JS, History, 1838–1856, vol. F-1, created 9 Apr.–7 June 1856 and 20 Aug. 1856–6 Nov. 1856; handwriting of and Jonathan Grimshaw; 304 pages, plus 10 pages of addenda; CHL. This is the final volume of a six-volume manuscript history of the church. This sixth volume covers the period from 1 May to 8 Aug. 1844; the remaining five volumes, labeled A-1 through E-1, go through 30 Apr. 1844.
History, 1838-1856, volume F-1, constitutes the last of six volumes documenting the life of Joseph Smith and the early years of the Church of Jesus Christ of Latter-day Saints. The series is also known as the Manuscript History of the Church and was originally published serially from 1842 to 1846 and 1851 to 1858 as the “History of Joseph Smith” in the Times and Seasons and Deseret News. This volume contains JS’s history from 1 May 1844 to the events following his 27 June 1844 death, and it was compiled in Utah Territory in 1856.
The material recorded in volume F-1 was initially compiled under the direction of church historian , who was JS’s cousin, and also assistant church historian . Smith collaborated with in collecting material for the volume and creating a set of draft notes, which Smith dictated to Bullock and other clerks. Woodruff gathered additional material concerning the death of Joseph Smith as a supplement to George A. Smith’s work recording that event. Jonathan Grimshaw and , members of the Historian’s Office staff, transcribed the draft notes into the volume along with the text of designated documents.
According to the Historian’s Office journal, Jonathan Grimshaw initiated work on the text of volume F-1 on 9 April 1856, soon after Robert L. Campbell had completed work on volume E-1. (Historian’s Office, Journal, 5 and 9 Apr. 1856.) Grimshaw’s scribal work begins with an entry for 1 May 1844. Unlike previous volumes in which the numbering had run consecutively to page 2028, Grimshaw began anew with page 1. He transcribed 150 pages by June 1856, and his last entry was for 23 June 1844. Though more of his writing does not appear in the volume, he continued to work in the office until 2 August, before leaving for the East that same month. (Historian’s Office, Journal, 2 and 10 Aug. 1856.)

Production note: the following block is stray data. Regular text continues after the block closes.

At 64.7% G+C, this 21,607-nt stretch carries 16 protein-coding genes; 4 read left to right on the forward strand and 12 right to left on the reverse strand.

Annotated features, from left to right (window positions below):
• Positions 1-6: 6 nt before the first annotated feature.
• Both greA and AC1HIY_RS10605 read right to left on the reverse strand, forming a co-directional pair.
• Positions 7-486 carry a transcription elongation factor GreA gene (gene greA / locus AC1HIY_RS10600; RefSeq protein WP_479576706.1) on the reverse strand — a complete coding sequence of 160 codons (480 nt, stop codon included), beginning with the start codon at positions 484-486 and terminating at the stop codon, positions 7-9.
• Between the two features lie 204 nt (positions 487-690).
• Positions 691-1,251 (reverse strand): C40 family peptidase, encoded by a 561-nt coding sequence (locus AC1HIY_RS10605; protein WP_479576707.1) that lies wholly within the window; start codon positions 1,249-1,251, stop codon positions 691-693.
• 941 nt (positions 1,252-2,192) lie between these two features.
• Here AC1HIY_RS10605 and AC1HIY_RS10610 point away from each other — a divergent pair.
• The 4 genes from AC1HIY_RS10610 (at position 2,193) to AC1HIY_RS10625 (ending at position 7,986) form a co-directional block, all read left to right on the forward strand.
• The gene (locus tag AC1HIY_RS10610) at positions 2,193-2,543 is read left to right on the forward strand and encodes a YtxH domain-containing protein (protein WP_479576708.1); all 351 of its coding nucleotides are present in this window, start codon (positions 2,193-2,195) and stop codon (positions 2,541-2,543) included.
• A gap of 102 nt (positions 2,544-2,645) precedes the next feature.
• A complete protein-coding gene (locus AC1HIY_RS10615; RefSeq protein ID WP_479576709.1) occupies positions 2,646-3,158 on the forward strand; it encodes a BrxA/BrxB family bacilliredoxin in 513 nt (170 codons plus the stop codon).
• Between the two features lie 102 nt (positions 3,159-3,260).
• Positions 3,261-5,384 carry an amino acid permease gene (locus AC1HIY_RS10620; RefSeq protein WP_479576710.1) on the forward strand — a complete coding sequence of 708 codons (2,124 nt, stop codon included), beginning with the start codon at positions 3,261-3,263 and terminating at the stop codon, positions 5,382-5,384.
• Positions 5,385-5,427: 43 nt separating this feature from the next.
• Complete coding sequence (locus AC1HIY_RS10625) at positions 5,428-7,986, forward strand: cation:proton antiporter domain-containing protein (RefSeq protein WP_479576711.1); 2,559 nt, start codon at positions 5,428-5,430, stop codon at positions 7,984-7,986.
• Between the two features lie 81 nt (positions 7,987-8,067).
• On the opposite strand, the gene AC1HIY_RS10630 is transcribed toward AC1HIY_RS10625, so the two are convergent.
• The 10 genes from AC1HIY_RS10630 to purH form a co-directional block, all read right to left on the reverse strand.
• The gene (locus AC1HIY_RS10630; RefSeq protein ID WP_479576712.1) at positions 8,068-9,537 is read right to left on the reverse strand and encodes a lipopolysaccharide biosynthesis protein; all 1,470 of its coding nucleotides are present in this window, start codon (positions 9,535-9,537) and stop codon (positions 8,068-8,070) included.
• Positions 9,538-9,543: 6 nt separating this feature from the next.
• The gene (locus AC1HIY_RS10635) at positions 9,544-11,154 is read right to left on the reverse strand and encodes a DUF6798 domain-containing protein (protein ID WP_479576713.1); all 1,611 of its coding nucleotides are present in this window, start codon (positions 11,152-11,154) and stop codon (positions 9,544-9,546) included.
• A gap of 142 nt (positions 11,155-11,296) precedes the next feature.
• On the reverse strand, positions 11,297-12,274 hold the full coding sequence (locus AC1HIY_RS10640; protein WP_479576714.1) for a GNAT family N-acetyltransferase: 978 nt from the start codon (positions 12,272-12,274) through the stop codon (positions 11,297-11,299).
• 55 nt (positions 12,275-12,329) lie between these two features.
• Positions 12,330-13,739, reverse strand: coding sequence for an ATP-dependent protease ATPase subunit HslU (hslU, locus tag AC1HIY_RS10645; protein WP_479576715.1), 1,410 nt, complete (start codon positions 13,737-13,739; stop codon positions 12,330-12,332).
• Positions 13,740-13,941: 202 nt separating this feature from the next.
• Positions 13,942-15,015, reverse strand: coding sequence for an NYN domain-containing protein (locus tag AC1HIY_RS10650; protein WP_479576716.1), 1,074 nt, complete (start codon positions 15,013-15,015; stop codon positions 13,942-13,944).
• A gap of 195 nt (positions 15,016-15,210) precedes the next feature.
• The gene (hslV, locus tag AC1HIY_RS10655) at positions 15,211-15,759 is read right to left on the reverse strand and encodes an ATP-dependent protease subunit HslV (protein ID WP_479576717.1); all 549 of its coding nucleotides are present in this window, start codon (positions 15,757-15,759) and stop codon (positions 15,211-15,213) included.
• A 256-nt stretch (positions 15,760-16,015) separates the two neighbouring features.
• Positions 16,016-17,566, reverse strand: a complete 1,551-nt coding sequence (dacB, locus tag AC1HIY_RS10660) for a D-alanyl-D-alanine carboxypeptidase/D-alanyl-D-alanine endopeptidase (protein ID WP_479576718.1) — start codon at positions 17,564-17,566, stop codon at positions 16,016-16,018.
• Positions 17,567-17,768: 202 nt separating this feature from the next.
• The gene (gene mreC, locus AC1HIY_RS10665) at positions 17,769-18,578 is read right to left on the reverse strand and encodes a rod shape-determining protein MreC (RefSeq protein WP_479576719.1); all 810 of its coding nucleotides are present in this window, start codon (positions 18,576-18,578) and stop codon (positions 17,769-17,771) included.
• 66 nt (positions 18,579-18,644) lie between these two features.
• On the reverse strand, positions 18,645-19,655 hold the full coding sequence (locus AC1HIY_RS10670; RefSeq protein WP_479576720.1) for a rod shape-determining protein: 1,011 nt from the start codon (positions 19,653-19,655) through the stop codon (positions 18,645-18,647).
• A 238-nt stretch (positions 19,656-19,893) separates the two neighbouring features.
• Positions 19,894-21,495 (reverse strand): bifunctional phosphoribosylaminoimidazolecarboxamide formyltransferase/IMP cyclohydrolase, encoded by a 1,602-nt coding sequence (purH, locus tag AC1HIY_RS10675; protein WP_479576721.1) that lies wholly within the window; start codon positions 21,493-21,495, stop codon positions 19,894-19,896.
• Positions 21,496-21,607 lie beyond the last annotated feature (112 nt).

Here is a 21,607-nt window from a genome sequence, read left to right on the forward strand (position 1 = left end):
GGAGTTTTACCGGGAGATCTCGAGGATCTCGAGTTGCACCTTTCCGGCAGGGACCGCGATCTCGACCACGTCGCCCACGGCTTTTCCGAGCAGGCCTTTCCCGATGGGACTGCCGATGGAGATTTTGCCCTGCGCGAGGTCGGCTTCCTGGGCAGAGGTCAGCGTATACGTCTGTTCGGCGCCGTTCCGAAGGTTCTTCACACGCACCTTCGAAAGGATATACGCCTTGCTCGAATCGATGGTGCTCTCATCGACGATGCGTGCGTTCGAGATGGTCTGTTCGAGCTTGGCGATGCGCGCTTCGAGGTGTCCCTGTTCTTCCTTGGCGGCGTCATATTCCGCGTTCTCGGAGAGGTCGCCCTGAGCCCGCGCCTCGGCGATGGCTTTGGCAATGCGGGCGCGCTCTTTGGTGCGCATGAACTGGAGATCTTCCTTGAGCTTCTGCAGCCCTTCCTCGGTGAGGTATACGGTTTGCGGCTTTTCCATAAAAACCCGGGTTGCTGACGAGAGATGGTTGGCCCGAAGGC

assumed the role of scribe on 20 August 1856. (Historian’s Office, Journal, 20 Aug. 1856.) He incorporated ’s draft notes for the period 24–29 June 1844 on pages 151–189, providing an account of JS’s death and its immediate aftermath. He next transcribed a related extract from ’s 1854 History of Illinois on pages 190–204. Pages 205–227 were left blank.
provided the notes for the final portion of the text. This account begins with an entry for 22 June 1844 and continues the record through 8 August 1844, ending on page 304. (The volume also included ten pages of addenda.) The last specific entry in the Historian’s Office journal that captures at work on the history is for 6 November 1856. A 2 February 1857 Wilford Woodruff letter to indicates that on 30 January 1857, the “presidency sat and heard the history read up to the organization of the church in , 8th. day of August 1844.” (Historian’s Office, Journal, 6 Nov. 1856; Wilford Woodruff, Great Salt Lake City, Utah Territory, to George A. Smith, 2 Feb. 1857, Historian’s Office, Letterpress Copybooks, vol. 1, p. 410; see also Wilford Woodruff, Great Salt Lake City, Utah Territory, to Amasa Lyman and Charles C. Rich, 28 Feb. 1857, Historian’s Office, Letterpress Copybooks, vol. 1, pp. 430–431.)